Serious Games? Definitely. Gameification? Too Early To Say.

As readers of this blog know, I have a keen interest in serious games. Among other virtues, they provide a way to deal with tough circumstances by changing the way team members interact. In an upcoming research document on the subject, I relate the story of a development team that had to rewrite a creaky old application from scratch. Which features did the team need to re-implement right away? By running a serious game with the stakeholders, the team pinpointed which features were essential and why.

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Polls Are A Great Prioritization Tool, Except When They Fail Spectacularly

Democracy is great, right? We'd all prefer to have direct participation in the decisions that affect our lives, from which multimillionaire will represent us common folk to which features we'd like to see in the next version of Microsoft Office. (Please, please, PowerPoint team, just copy Keynote's auto-align feature already.) The more voting we do, the more we feel that civilization has advanced, and the better the quality of the products or politicians we get.

Polls Are Valuable But Inadequate
In recent years, application development teams have grown increasingly open minded, and in many cases even enthusiastic, about voting or polls as a prioritization mechanism. Worried that your requirements rely too heavily on interviews with a potentially unrepresentative sample of users? Take a quick poll to get a more accurate estimate of real demand for the work you might do.

As important as polls can be, they're not perfect. Even if you don't go crazy with how you use the results, the quality of these findings depends a great deal on the questions you ask. Even if your survey question kung fu is great, other risks exist, such as the unfortunate tendency of people with no opinion answering the question anyway because they don't want to appear foolish.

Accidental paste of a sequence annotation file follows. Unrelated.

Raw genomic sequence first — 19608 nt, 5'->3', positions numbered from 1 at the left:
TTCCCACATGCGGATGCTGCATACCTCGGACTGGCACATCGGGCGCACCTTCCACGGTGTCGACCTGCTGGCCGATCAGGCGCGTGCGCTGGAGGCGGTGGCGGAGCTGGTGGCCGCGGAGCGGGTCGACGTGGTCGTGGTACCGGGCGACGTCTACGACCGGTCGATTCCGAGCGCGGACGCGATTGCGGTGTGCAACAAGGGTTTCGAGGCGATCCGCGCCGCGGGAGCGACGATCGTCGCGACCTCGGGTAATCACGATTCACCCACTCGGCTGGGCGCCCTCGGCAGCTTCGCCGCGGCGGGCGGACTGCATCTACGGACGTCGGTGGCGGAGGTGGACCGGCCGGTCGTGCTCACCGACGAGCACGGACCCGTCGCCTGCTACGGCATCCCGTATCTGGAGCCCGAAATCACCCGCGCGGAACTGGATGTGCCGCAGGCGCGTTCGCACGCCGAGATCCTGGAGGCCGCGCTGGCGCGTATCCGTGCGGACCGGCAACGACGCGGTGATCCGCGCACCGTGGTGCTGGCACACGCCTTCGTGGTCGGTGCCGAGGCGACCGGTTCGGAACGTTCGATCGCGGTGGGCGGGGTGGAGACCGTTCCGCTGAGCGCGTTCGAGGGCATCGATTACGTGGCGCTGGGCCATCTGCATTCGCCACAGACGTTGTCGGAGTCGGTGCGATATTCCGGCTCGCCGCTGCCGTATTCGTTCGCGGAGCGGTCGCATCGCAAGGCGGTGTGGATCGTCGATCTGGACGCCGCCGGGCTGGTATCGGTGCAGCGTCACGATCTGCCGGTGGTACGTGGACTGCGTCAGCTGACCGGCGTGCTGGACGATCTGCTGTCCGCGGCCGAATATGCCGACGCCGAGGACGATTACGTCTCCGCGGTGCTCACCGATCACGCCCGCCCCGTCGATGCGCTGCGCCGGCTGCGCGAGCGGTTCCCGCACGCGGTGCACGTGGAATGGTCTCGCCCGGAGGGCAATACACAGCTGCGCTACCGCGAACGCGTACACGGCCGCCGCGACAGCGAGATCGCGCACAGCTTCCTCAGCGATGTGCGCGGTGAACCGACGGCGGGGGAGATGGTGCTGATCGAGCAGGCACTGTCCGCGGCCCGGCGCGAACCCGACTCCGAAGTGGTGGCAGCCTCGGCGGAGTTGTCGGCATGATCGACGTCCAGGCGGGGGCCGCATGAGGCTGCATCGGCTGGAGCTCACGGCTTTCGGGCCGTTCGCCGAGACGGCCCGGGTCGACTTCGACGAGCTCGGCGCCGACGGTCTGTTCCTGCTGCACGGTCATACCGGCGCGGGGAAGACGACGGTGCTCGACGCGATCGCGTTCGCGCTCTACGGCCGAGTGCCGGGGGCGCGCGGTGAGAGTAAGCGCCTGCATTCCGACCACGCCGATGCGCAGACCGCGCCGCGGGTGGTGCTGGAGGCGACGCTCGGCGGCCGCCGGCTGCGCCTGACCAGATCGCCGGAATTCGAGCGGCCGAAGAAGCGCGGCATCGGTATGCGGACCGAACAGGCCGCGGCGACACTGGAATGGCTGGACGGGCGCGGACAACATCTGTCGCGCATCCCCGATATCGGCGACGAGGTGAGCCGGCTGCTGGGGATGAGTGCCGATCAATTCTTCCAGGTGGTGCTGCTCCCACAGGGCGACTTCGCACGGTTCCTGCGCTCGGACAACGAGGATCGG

One peril that holds special relevance to application development (or product development in general) is the missing part of the sample. By their nature, polls omit the customers you think you should have but don't yet have. 

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When It Comes To Dev Tool Choices, You're Not Smarter Than A Farmer

Colleague Mike Gualtieri, king of the sharp (and often sharp-edged) question, started a thread in the Forrester Application Development & Delivery Community about the role politics plays in technology adoption. "We love to pretend that we make rational technology decisions," Mike says. "But, the truth is that politics is a hidden criteria that is used to make many technology decisions."

He's absolutely right. Adoption is often unrelated to the potential value of technology or the intensity of a person's need for it. An entire branch of social science started because farmers wouldn't always adopt better-producing seeds and people living in areas at high risk of an epidemic wouldn't take the medicine needed to prevent infection. Many doctors don't like electronic medical records because they're used to pen and paper. This sort of resistance can arise from a variety of sources, many of which are not strictly "political" in the way we commonly use that word.

While that might be an easy principle to accept, here's a corollary that's much harder one to swallow: Nobody is immune. If you think you're somehow smarter about technology decisions than a farmer, think again. 

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